The IAS Symposium keynote speaker for the lunch was Ron Diebert. His presentation was over the Toronto-based Citizen Lab’s experiences with targeted digital attacks on civil society. He brought up a few case studies that highlighted Citizens Lab successful prevention of security breaches in people’s phones for example. Ahmed from the UAE, was targeted using a text message by the NSO, a foreign company that only sold their technology to governments only. Luckily, Ahmed forwarded it on to the Citizen Lab who then determined it was malicious and could have access to nearly everything, from Ahmed’s web searches to his whereabouts.
I assumed there was intelligence out there and a cyberwarfare going on, but the presentation confirmed this and provided a few more insights. For example, China gifted the African Union with a building but hid microphones in it. While this doesn’t mean China intended harm, it certainly shows that they want to keep tabs on other political entities that concern them. The coexistence of privacy and technology seems to be heading down a grim path.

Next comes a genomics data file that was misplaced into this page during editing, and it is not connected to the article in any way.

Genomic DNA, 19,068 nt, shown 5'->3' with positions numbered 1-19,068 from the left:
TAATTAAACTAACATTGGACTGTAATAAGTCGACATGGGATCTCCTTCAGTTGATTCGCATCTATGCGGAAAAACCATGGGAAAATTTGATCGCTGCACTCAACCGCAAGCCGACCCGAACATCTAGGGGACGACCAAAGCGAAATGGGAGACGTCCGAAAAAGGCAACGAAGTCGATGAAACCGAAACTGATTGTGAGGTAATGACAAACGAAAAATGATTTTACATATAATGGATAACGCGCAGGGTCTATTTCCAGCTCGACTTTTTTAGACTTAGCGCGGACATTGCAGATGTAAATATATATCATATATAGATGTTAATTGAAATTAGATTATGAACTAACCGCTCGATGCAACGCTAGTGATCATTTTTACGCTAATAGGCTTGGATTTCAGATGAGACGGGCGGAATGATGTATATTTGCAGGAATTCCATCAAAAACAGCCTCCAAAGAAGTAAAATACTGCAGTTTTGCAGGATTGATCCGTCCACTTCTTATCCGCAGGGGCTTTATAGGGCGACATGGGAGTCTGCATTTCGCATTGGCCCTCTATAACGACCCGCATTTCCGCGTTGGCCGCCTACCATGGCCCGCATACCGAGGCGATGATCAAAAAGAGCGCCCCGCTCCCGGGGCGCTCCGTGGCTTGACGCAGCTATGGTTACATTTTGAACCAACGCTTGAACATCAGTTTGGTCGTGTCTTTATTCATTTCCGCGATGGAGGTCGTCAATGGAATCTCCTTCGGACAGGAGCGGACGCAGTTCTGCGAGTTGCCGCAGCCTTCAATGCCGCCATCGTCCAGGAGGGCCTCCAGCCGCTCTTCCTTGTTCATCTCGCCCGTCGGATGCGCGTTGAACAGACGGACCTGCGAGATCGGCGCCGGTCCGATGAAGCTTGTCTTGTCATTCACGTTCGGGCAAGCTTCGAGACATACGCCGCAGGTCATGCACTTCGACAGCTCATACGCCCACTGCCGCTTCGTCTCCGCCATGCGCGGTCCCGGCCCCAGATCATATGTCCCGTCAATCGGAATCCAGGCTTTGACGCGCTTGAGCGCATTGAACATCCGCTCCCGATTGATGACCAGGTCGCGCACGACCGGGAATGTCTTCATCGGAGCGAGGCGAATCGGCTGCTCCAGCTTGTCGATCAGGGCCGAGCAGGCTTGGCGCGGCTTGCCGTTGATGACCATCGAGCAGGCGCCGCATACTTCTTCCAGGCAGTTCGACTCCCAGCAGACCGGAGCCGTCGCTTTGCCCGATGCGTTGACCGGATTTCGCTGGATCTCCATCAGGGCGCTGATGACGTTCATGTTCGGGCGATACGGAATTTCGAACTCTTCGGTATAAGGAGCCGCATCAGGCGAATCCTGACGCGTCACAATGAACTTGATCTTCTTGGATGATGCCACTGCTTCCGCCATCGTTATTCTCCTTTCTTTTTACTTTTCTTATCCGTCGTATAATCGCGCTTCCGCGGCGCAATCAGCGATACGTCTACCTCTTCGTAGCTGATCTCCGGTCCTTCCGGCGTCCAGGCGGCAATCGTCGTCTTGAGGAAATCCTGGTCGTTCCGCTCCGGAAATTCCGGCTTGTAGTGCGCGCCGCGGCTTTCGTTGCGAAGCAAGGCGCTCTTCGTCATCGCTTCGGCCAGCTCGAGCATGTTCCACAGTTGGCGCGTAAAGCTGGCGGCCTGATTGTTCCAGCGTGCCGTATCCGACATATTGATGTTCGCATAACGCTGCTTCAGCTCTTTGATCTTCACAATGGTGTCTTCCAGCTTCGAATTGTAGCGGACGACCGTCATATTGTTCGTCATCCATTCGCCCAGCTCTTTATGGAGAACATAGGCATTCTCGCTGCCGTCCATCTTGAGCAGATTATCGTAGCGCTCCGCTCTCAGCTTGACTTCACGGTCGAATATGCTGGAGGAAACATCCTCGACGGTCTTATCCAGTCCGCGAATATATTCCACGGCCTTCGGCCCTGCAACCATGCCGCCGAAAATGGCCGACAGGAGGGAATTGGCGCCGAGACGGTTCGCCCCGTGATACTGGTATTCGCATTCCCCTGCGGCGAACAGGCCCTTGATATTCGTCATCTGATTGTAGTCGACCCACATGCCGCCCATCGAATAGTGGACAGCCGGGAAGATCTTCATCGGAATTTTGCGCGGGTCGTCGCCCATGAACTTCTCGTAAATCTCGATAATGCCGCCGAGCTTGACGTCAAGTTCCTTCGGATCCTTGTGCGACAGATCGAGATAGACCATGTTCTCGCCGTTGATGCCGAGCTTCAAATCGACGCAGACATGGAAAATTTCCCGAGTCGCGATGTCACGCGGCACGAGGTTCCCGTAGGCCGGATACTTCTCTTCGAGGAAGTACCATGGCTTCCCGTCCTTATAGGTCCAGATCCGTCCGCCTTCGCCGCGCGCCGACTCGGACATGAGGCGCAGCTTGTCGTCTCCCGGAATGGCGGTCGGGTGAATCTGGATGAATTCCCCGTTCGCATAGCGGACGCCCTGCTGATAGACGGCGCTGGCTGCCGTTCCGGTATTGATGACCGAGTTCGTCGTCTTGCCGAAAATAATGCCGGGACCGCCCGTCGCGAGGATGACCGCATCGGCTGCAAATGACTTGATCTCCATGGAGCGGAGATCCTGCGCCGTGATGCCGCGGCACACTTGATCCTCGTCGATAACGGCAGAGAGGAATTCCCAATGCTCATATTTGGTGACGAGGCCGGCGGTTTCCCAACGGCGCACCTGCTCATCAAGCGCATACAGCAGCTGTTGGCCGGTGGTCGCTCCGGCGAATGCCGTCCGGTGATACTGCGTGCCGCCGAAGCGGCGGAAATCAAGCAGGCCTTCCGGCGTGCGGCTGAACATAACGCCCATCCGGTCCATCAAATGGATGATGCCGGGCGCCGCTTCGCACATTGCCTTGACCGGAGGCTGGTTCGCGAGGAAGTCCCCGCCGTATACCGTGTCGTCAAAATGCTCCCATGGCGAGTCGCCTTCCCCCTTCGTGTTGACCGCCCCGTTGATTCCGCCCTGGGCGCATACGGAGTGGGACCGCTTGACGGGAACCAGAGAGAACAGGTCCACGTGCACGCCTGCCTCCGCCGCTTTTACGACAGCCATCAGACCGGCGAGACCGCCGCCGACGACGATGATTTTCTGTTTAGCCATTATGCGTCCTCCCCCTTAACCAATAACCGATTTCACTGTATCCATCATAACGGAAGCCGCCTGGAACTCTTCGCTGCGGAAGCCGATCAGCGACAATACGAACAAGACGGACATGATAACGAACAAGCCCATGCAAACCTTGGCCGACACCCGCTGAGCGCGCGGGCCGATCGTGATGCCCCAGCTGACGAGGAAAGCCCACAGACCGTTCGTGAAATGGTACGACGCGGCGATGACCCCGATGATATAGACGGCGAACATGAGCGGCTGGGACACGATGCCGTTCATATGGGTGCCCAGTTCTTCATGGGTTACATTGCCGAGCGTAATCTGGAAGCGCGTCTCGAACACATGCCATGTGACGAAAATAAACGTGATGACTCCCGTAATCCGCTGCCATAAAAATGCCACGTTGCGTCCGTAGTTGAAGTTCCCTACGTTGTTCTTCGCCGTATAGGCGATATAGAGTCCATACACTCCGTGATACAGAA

One of the main things that kept popping into my head throughout the presentation was ‘What’s the point of even upping the security’? To me, the cyber security crisis seems exactly like the Security Dilemma discussed in class. One side bumps up their security and the other feels threatened so they in turn bump up theirs. It’s an endless cycle that eventually results in both sides developing weapons with incredible destructive potential. In this case, the weapon is digital technology. Every time cybersecurity is bumped up, hackers develop new ways and advances to get past the security so the cybersecurity gets bumped up again. While the defensive side seeks to protect people, if the intelligence somehow finds its way to the other side there will be counterproductive consequences. Personally, I find it not a far-fetched idea that technology would escalate on both sides to a point where the all of our technological systems from traffic lights to satellites, the internet, any radio connections, etc. can be infected with a virus with the click of a button and our society spirals into chaos because of our dependency on 1s and 0s.